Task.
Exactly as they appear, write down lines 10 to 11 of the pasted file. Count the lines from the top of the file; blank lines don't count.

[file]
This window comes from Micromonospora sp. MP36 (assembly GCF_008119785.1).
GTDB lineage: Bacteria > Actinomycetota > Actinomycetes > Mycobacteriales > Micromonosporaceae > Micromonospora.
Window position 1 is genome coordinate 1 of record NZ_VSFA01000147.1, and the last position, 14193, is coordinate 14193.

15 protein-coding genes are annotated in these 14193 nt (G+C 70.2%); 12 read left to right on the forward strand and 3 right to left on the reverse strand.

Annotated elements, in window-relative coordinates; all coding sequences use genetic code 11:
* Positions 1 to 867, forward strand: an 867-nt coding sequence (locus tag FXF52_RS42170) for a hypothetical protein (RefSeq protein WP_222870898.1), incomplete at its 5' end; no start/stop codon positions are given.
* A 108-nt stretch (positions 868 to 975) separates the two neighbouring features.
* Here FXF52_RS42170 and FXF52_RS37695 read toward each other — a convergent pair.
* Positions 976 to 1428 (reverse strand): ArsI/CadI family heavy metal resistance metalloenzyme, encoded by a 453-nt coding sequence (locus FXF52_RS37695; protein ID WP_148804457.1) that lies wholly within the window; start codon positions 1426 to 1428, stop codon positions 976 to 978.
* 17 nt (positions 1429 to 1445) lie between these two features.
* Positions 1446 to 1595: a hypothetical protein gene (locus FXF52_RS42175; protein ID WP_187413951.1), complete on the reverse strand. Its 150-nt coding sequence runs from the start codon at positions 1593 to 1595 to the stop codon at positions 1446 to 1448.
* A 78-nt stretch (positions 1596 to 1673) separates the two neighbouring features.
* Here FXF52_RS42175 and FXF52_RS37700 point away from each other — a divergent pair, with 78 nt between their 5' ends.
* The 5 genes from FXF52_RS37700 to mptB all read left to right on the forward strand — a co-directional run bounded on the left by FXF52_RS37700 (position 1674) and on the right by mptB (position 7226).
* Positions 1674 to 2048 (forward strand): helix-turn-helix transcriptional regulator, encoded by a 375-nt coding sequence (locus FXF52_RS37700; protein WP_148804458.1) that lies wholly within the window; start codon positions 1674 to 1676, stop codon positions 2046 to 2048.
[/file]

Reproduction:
* 17 nt (positions 1429 to 1445) lie between these two features.
* Positions 1446 to 1595: a hypothetical protein gene (locus FXF52_RS42175; protein ID WP_187413951.1), complete on the reverse strand. Its 150-nt coding sequence runs from the start codon at positions 1593 to 1595 to the stop codon at positions 1446 to 1448.